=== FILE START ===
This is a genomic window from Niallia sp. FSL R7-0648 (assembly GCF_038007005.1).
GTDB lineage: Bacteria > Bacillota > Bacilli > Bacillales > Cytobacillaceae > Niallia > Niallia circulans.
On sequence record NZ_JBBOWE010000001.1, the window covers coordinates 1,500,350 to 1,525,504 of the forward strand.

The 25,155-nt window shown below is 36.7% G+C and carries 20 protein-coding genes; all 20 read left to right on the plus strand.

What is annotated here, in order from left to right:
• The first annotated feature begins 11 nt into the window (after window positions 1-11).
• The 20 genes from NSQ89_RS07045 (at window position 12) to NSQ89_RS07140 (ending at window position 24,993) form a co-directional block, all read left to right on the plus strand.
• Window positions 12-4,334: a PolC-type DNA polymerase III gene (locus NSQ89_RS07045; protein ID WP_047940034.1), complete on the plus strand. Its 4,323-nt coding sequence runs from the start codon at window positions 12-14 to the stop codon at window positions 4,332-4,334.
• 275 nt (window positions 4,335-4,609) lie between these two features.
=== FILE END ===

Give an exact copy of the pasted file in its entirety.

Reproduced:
This is a genomic window from Niallia sp. FSL R7-0648 (assembly GCF_038007005.1).
GTDB lineage: Bacteria > Bacillota > Bacilli > Bacillales > Cytobacillaceae > Niallia > Niallia circulans.
On sequence record NZ_JBBOWE010000001.1, the window covers coordinates 1,500,350 to 1,525,504 of the forward strand.

The 25,155-nt window shown below is 36.7% G+C and carries 20 protein-coding genes; all 20 read left to right on the plus strand.

What is annotated here, in order from left to right:
• The first annotated feature begins 11 nt into the window (after window positions 1-11).
• The 20 genes from NSQ89_RS07045 (at window position 12) to NSQ89_RS07140 (ending at window position 24,993) form a co-directional block, all read left to right on the plus strand.
• Window positions 12-4,334: a PolC-type DNA polymerase III gene (locus NSQ89_RS07045; protein ID WP_047940034.1), complete on the plus strand. Its 4,323-nt coding sequence runs from the start codon at window positions 12-14 to the stop codon at window positions 4,332-4,334.
• 275 nt (window positions 4,335-4,609) lie between these two features.